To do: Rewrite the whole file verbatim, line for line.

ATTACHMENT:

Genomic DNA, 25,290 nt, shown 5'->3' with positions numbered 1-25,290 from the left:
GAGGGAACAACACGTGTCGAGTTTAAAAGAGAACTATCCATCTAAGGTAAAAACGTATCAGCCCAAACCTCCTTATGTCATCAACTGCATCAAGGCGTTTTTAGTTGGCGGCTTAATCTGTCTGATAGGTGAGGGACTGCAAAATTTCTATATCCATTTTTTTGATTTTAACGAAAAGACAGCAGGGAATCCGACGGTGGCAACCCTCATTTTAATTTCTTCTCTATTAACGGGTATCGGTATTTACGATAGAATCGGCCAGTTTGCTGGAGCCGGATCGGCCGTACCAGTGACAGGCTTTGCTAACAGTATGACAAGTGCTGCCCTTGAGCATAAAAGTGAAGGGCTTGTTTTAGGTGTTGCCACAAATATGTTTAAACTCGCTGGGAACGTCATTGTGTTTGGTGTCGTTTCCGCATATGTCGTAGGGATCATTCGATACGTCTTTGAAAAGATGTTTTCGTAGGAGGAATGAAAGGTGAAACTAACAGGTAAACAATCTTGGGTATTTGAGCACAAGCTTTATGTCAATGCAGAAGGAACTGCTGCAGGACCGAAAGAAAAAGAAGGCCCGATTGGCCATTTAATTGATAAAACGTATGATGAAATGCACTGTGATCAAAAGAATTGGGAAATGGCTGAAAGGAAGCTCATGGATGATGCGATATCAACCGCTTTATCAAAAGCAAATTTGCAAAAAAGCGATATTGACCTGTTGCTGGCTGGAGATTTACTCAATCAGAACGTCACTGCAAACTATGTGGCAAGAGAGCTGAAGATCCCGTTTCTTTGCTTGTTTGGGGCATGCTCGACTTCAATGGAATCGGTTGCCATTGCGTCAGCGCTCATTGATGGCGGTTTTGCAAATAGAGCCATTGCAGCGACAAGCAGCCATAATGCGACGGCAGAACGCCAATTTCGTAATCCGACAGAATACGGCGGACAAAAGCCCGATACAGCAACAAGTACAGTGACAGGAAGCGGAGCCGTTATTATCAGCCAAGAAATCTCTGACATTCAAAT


Genomic DNA, 25,290 nt, shown 5'->3' with positions numbered 1-25,290 from the left:
GAGGGAACAACACGTGTCGAGTTTAAAAGAGAACTATCCATCTAAGGTAAAAACGTATCAGCCCAAACCTCCTTATGTCATCAACTGCATCAAGGCGTTTTTAGTTGGCGGCTTAATCTGTCTGATAGGTGAGGGACTGCAAAATTTCTATATCCATTTTTTTGATTTTAACGAAAAGACAGCAGGGAATCCGACGGTGGCAACCCTCATTTTAATTTCTTCTCTATTAACGGGTATCGGTATTTACGATAGAATCGGCCAGTTTGCTGGAGCCGGATCGGCCGTACCAGTGACAGGCTTTGCTAACAGTATGACAAGTGCTGCCCTTGAGCATAAAAGTGAAGGGCTTGTTTTAGGTGTTGCCACAAATATGTTTAAACTCGCTGGGAACGTCATTGTGTTTGGTGTCGTTTCCGCATATGTCGTAGGGATCATTCGATACGTCTTTGAAAAGATGTTTTCGTAGGAGGAATGAAAGGTGAAACTAACAGGTAAACAATCTTGGGTATTTGAGCACAAGCTTTATGTCAATGCAGAAGGAACTGCTGCAGGACCGAAAGAAAAAGAAGGCCCGATTGGCCATTTAATTGATAAAACGTATGATGAAATGCACTGTGATCAAAAGAATTGGGAAATGGCTGAAAGGAAGCTCATGGATGATGCGATATCAACCGCTTTATCAAAAGCAAATTTGCAAAAAAGCGATATTGACCTGTTGCTGGCTGGAGATTTACTCAATCAGAACGTCACTGCAAACTATGTGGCAAGAGAGCTGAAGATCCCGTTTCTTTGCTTGTTTGGGGCATGCTCGACTTCAATGGAATCGGTTGCCATTGCGTCAGCGCTCATTGATGGCGGTTTTGCAAATAGAGCCATTGCAGCGACAAGCAGCCATAATGCGACGGCAGAACGCCAATTTCGTAATCCGACAGAATACGGCGGACAAAAGCCCGATACAGCAACAAGTACAGTGACAGGAAGCGGAGCCGTTATTATCAGCCAAGAAATCTCTGACATTCAAAT